The guiding operating principle here is:

‘For the more experienced to be encouraged (and incentivised) to ‘pull’ the less experienced to their full potential.’

            as opposed to …

‘Let the less experienced ‘sink or swim’ on their own.’


Learning from shared experiences
Intelligent, successful people rarely learn from what they are told; they learn from their experiences, particularly when they are taken out of their comfort zone and stretched both intellectually and emotionally. This is known as experiential learning. Individual experiential learning is important, but collective experiential learning of a leadership group is a powerful way of establishing shared insight, understanding and commitment. Furthermore, the collective experiences go further than learning about the subject in hand as they develop shared understanding and appreciation of one another at the human level. 

The guiding principle here is to:

‘Learn through collective experiences.’

            as opposed to …

‘Learn through individual, classroom-based teaching.’


Aligned rewards
While it’s important to hold individuals accountable and reward them accordingly, it’s more important to understand what to hold them accountable for and then reward them accordingly. If it’s the achievement of a collective outcome, then ‘the reward’ should be aligned to this outcome – while recognising each individual’s contribution. 

The guiding principle here is to:

‘Base individual reward on collective achievement.’

            as opposed to …

‘Base reward solely on individual achievement.’


Improving the collective
Collective leadership only works if everyone in the group feels that each individual is both committed and ‘pulling their weight’. If this is not the case – either through commitment or ability – then the membership of the group needs to change. As Jack Welch is quoted as saying “My main job was developing talent. I was a gardener providing water and other nourishment to our top 750 people. Of course, I had to pull out some weeds, too”. The guiding principle here is to:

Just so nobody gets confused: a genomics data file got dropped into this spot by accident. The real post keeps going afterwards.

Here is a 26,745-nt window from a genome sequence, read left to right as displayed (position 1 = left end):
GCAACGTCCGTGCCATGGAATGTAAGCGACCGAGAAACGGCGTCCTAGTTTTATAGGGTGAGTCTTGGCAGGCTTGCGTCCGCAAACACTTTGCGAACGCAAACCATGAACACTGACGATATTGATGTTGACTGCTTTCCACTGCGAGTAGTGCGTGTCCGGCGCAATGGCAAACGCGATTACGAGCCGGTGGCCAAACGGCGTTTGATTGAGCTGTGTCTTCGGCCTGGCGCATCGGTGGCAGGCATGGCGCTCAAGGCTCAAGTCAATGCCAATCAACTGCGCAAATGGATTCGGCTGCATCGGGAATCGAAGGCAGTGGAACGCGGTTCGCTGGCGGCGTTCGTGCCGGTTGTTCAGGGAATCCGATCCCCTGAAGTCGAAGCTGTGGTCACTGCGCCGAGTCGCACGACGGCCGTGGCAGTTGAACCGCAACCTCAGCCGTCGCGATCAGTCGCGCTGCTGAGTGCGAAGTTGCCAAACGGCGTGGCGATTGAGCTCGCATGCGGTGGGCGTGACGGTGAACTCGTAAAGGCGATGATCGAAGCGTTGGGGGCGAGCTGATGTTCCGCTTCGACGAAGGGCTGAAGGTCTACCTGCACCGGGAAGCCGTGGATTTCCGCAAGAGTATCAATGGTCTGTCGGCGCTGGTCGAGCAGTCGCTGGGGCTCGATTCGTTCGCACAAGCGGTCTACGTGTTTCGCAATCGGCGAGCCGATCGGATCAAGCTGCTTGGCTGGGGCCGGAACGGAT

‘Improve collective performance of the leadership group.’

            as opposed to …

‘Improve the performance of individual leaders.’


An operating principle defines two choices, not one
Note that the above operating principles not only define how the organisation should operate in order to develop collective leadership, they also define how it should not operate. It’s as important – if not more important – to be clear about how an organisation should NOT operate as it is about how it should operate. Defining the equally valid alternative principles, the ‘as opposed to …’, does exactly this. An operating principle therefore defines two choices, not one.


Final thought
The extent to which an organisation practises collective leadership is a choice. It’s a choice that only the senior leadership of an organisation can make. Collective leadership is an organisational capability that can be developed and guided by a set of operating principles, seven of which we have described above.

Why is collective leadership important in today’s increasingly volatile, uncertain, complex and ambiguous (VUCA) world? Because without collective leadership there will be no collective strategy, and without a collective strategy an organisation has very little chance of successfully changing its trajectory to one that leads to an improved future.


More reading
The case for greater collective leadership is argued in a post entitled The Case for Greater Collective Leadership and the behaviours of collective leadership are described in a post entitled Are You Practising Collective Leadership.